A: Your instincts are exactly right. There is no absolute need to add fertilizer when planting a tree, no matter the season. I am aware that there are "starter" fertilizer products available. Most contain a slow-release form of nitrogen and a high percentage of phosphorus as ingredients. It is possible the phosphorus might help new trees in situations where there is none present. That's not common in most landscapes. Almost all nitrogen that is applied will be wasted, since the tree cannot absorb it in cold soil. Research has shown that mulching a newly planted tree with three inches of arborist woodchips is an excellent post-planting treatment. The chips prevent weeds, control soil moisture, and slowly release nutrients as they decompose.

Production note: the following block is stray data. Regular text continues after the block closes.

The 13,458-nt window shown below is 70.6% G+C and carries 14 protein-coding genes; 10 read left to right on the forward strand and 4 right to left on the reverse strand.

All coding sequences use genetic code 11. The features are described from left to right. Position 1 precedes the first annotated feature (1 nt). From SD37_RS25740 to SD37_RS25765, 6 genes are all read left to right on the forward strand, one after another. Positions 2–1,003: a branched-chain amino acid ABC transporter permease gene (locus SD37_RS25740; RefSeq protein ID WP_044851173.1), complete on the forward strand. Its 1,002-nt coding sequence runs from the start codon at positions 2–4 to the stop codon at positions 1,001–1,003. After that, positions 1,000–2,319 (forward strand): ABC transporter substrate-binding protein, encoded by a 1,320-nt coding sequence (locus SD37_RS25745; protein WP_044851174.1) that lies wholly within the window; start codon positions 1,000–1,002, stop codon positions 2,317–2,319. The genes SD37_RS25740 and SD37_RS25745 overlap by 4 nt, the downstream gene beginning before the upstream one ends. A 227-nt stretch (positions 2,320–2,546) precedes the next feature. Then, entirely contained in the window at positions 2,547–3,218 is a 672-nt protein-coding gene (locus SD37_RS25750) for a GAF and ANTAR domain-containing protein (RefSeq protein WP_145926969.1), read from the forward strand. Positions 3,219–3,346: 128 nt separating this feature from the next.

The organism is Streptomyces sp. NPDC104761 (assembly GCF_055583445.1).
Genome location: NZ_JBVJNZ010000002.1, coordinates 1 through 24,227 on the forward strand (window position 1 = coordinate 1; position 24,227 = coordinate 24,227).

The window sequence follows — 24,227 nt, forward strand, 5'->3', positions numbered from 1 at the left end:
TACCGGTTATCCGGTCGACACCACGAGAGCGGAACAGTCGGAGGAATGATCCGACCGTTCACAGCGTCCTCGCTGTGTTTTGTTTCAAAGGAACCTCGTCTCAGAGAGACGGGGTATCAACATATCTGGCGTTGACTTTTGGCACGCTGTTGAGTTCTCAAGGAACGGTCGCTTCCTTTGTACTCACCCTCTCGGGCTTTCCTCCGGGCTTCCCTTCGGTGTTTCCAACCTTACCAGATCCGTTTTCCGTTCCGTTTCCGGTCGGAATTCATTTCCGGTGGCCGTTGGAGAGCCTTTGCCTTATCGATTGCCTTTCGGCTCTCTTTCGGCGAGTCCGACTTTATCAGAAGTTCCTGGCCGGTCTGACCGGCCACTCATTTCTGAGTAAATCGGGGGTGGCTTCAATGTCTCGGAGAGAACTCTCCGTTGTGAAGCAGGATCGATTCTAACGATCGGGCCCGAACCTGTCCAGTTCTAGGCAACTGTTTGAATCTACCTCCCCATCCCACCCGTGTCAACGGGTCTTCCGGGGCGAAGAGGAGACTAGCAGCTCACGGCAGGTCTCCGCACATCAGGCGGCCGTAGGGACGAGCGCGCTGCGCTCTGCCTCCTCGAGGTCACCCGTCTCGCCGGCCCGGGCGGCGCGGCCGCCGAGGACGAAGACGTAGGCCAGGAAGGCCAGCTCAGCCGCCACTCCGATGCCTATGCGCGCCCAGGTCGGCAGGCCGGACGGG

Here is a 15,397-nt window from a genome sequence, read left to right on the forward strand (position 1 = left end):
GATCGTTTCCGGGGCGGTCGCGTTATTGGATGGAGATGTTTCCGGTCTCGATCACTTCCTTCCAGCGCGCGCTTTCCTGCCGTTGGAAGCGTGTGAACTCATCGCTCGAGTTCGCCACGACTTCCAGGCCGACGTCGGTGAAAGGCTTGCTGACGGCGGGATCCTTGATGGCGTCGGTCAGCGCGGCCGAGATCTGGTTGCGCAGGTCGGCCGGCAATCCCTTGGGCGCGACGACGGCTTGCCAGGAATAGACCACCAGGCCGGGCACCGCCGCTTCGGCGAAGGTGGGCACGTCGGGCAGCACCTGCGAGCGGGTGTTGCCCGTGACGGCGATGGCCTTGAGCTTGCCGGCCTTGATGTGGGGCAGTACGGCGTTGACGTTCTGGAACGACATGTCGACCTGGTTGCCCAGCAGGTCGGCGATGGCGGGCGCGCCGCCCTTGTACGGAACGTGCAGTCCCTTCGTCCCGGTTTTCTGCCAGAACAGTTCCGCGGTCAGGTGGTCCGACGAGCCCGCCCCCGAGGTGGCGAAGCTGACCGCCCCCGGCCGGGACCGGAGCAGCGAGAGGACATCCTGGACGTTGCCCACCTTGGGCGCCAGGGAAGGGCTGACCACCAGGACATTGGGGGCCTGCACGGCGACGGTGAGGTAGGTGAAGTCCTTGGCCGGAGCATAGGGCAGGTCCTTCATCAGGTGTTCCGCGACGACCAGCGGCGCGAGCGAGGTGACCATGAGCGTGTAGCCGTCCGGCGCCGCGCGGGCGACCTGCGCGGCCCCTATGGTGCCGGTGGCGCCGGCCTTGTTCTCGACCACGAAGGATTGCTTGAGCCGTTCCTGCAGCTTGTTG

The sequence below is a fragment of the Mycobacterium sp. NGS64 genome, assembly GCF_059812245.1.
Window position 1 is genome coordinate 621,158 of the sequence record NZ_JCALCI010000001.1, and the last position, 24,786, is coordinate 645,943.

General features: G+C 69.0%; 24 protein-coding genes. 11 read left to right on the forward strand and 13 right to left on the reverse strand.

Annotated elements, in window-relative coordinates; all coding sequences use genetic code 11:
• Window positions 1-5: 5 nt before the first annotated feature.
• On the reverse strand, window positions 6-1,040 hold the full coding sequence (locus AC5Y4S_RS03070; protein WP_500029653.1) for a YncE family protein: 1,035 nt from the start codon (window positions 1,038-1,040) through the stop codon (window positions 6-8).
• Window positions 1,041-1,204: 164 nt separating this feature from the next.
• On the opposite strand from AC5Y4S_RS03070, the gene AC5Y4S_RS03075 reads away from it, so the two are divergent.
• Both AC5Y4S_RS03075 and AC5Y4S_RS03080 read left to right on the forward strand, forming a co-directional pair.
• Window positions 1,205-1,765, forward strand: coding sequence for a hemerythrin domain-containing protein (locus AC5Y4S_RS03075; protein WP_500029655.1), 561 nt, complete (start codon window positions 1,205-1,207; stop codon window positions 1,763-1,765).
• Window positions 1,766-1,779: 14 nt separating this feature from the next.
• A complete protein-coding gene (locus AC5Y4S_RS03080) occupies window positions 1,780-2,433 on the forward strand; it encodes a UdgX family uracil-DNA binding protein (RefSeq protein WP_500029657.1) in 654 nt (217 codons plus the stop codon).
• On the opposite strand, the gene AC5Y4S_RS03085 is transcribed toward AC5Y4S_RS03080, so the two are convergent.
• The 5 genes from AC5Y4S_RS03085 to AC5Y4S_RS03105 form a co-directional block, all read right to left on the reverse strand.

Q: I will be leasing two acres of land beneath some power lines. I want to develop a program that would cultivate bee forage, part of our effort to make Dunwoody a Bee City. I have support from local nature centers and bee clubs but am always open for more ideas, connections, and affordable sources of seeds and plants.
Laura Johnson, Dunwoody
A: What an excellent idea; I wish you great success! There is a tremendous amount of information on attracting honeybees and wild bees available from the University of Georgia Bee Laboratory. I've put links to their great publications at bit.ly/beepasture.
Listen to Walter Reeves Saturday mornings on News 95.5 FM and AM750 WSB. Visit his website, www.walterreeves.com, follow him on Twitter @walterreeves, on Pinterest, or join his Facebook Fan Page at bit.ly/georgiagardener for more garden tips.